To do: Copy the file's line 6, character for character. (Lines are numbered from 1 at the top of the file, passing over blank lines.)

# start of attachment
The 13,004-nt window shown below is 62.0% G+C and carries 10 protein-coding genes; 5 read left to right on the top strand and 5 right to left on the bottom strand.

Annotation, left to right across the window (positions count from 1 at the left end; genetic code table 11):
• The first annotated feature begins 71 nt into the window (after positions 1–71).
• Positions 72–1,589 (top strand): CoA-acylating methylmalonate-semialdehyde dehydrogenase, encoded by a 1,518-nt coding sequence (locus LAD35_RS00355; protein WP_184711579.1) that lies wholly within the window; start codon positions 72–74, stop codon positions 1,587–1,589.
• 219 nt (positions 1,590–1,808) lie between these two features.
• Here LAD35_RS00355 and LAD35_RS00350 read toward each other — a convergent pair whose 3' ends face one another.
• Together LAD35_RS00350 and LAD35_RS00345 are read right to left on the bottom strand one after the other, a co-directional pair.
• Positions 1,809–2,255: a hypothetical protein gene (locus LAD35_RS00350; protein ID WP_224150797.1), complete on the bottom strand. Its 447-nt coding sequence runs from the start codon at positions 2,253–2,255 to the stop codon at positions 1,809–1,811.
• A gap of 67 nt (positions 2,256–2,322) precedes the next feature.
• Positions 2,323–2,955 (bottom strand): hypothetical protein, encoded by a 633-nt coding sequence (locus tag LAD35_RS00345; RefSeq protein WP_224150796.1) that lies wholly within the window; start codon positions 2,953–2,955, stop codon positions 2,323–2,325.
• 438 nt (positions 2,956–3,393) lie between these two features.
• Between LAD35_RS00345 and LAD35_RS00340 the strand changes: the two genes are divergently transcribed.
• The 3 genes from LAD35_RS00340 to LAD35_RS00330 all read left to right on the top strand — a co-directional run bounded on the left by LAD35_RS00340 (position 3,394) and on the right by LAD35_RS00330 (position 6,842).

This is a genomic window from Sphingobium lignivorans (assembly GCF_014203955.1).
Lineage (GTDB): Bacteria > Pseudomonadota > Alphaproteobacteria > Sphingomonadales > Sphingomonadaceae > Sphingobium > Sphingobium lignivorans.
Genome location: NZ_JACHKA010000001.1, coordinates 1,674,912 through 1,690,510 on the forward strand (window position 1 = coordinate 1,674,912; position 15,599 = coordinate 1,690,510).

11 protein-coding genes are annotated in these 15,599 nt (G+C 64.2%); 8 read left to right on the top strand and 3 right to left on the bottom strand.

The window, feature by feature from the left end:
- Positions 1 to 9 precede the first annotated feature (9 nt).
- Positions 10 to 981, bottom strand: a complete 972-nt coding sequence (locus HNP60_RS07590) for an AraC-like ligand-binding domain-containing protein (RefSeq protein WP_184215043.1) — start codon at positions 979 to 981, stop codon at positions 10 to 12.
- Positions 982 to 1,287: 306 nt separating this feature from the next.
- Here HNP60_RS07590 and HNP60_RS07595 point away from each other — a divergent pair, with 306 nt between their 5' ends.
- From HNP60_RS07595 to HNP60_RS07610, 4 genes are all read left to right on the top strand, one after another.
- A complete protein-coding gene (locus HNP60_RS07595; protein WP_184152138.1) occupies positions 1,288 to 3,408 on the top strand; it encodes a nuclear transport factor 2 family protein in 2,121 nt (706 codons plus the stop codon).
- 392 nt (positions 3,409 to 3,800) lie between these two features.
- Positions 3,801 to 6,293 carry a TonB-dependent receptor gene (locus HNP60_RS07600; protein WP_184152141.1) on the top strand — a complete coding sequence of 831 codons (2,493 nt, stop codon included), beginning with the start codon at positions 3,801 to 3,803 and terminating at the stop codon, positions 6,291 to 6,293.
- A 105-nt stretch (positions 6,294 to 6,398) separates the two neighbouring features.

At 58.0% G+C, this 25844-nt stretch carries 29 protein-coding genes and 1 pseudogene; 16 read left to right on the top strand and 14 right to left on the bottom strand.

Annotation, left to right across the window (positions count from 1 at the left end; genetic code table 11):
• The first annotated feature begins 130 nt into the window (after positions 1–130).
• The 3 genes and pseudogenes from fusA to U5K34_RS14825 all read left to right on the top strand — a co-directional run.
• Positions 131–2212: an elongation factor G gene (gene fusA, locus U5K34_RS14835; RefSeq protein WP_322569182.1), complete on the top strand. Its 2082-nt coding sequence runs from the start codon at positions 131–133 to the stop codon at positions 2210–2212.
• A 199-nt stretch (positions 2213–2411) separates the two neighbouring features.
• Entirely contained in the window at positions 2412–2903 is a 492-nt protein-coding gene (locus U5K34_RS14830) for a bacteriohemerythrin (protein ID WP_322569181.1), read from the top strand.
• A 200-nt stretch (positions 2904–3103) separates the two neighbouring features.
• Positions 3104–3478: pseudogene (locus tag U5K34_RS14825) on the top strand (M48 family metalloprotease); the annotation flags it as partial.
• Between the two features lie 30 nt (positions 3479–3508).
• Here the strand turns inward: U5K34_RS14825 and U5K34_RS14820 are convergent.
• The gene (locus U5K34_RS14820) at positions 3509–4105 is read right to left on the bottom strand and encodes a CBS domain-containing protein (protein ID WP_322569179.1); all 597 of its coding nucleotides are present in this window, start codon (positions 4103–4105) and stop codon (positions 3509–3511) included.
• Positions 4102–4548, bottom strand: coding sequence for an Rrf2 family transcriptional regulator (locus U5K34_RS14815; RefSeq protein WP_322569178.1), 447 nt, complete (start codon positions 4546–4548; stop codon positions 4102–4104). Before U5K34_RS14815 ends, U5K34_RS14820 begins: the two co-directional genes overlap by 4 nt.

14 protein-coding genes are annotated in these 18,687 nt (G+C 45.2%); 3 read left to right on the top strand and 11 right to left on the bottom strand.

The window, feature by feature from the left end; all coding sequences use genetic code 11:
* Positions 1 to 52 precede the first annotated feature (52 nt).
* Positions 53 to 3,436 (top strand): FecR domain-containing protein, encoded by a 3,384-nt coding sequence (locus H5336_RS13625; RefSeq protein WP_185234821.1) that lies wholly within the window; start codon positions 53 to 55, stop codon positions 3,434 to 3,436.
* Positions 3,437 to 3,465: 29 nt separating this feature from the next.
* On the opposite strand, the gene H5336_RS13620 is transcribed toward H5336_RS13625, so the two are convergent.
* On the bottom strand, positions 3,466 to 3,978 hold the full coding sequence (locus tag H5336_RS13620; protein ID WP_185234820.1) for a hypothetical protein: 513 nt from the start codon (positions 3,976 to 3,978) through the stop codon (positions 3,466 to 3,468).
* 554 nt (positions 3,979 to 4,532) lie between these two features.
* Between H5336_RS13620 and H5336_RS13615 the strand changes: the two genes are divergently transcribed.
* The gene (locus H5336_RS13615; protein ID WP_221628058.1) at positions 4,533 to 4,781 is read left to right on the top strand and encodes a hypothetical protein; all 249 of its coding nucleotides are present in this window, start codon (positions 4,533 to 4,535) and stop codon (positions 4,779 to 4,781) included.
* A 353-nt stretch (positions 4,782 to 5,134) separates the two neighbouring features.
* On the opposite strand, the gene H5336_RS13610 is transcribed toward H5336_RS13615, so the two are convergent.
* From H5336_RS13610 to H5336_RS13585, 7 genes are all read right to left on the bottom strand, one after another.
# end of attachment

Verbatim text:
• Here LAD35_RS00355 and LAD35_RS00350 read toward each other — a convergent pair whose 3' ends face one another.